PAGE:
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Last Updated: Sunday, 22 August, 2004, 20:55 GMT 21:55 UK
Rebels fight on as US presses in
A supporter of Moqtada Sadr defends a position in Najaf
Sadr supporters continue to hold out in the city's holy mosque
Renewed clashes pitting Iraqi rebels led by radical Shia cleric Moqtada Sadr against US-led forces continued in the southern city of Najaf on Sunday.

US tanks and armoured vehicles appeared to be moving closer to the Imam Ali mosque, still held by the rebels after 18 days of fighting, witnesses said.

US planes have carried out more air strikes, punctuated by the sound of mortars and heavy machine-gun fire.

Correspondents say talks to end the stand-off seem to be going nowhere.

Elsewhere in Iraq:

  • US military officials says four marines have been killed since Saturday in separate incidents in Anbar province, west of Baghdad.
  • A US soldier is killed in a roadside bomb in the northern city of Mosul.
  • French-American journalist Micah Garen is released by his kidnappers in the southern city of Nasiriya.
  • Iraqi oil exports resume normal levels after a cut in output after threats to attack major oil installations.
  • One Indonesian and two Iraqis are killed in an ambush in Mosul.
  • The Iraqi interior ministry says 40 rebels were killed in fighting with US-led forces in Kufa, near Najaf. There has been no confirmation of the claim.
  • A car bomb explodes in Baquba, 65km (40 miles) north of Baghdad, killing two people in an apparent attack against a local official.

Talks obstacle

About 1,000 unarmed Sadr followers are believed to be inside the Imam Ali shrine while armed fighters of the radical cleric's Mehdi Army militia roam the streets and Najaf's vast cemetery.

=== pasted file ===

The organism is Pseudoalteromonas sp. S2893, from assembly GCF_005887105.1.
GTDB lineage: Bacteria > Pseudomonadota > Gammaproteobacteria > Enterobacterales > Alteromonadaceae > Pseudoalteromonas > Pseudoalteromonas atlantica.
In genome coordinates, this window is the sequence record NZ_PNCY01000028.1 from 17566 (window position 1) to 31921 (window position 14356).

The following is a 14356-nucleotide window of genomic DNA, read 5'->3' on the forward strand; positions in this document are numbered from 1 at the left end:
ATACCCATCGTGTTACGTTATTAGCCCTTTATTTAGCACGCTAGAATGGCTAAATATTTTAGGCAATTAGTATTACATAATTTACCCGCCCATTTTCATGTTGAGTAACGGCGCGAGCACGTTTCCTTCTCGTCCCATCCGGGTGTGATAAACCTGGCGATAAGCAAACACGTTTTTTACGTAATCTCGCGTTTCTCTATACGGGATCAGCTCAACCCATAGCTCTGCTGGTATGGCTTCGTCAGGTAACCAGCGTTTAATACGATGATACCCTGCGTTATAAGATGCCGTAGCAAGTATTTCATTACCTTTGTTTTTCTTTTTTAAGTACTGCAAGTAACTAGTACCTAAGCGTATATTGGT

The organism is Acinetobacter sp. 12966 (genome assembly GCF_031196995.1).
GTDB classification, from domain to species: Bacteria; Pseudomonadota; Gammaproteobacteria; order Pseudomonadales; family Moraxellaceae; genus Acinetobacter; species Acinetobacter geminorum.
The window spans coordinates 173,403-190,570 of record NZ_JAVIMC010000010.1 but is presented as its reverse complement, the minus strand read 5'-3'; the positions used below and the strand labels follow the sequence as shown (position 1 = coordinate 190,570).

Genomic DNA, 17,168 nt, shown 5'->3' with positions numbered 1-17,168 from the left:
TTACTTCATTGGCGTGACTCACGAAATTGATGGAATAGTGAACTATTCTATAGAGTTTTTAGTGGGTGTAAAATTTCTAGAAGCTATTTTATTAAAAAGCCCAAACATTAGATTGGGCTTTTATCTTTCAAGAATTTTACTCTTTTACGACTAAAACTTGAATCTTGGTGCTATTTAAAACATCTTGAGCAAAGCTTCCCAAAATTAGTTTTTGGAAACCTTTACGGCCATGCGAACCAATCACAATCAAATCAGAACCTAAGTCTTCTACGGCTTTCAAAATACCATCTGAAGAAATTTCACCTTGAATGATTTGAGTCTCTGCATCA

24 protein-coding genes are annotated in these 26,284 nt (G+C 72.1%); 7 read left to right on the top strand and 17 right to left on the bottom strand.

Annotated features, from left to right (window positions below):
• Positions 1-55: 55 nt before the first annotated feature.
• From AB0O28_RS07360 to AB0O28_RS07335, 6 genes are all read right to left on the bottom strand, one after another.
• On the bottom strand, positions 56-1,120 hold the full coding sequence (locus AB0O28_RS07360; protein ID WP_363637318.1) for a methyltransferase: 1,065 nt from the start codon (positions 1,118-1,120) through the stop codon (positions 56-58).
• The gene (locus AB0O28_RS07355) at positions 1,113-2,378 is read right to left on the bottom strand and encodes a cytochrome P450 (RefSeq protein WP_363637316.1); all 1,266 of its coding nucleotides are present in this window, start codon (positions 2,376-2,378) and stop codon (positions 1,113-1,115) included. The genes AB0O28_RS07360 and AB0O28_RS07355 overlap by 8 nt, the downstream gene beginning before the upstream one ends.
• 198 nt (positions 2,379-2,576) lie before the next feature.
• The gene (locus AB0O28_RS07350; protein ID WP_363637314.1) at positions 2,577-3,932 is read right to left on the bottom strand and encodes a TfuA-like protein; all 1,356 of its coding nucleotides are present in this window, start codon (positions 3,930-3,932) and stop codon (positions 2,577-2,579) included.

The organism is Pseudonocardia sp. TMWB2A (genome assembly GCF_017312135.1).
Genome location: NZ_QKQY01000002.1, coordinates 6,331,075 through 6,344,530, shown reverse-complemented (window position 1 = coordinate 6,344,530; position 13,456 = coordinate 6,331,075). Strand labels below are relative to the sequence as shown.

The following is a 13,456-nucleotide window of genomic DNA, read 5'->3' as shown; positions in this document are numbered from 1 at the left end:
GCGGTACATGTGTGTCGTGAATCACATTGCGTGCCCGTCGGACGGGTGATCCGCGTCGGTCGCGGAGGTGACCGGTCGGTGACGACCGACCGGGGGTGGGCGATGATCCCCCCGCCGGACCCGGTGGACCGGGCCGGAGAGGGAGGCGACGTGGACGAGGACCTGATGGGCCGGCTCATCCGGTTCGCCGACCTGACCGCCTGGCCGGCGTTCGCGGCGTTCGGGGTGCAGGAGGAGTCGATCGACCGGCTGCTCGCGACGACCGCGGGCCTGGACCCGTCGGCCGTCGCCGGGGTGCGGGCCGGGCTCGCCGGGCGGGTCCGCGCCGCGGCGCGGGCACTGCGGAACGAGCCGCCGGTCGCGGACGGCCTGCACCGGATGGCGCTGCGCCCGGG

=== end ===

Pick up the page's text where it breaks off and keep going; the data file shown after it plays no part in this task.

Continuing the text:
Click below for Digital Globe satellite image of Najaf

After repeated air strikes overnight on Saturday, US-led forces and Moqtada al-Sadr's militia fought battles in the street around the old city as the stand-off at the shrine continues.

The BBC's Alastair Leithead in Najaf says US forces appear to have edged closer to the Imam Ali mosque, and are perhaps 400 metres (yards) away as the crow flies.

However, our correspondent notes, to get any closer would mean entering the narrow alleyways of the old city - a location that is easier to defend than to attack.

No sign of endgame

Some civilians told reporters they were forming a human shield to deter attacks on the shrine.

US soldier aims rifle in Najaf

Mr Sadr's whereabouts remain unclear.

A spokesman for Mr Sadr has said the cleric's militia will continue to protect the site from the outside, preventing any Iraqi and US troops from entering it.

An aide said on Saturday that talks on handing control of the shrine to Iraq's leading Shia authority, Grand Ayatollah Ali al-Sistani, had stalled.

Mr Sadr was asking for Ayatollah Sistani to send a delegation to take an inventory of precious items in the mosque, said the aide, Ali Smeisim.

He said Mr Sadr wanted to make sure his men could not be accused of taking anything.

The BBC correspondent in Najaf says that negotiations appear to be going nowhere and that there is little sign of an imminent conclusion to the crisis.

The BBC's James Ingham
"As night fell gunfire could be seen and heard in Najaf"

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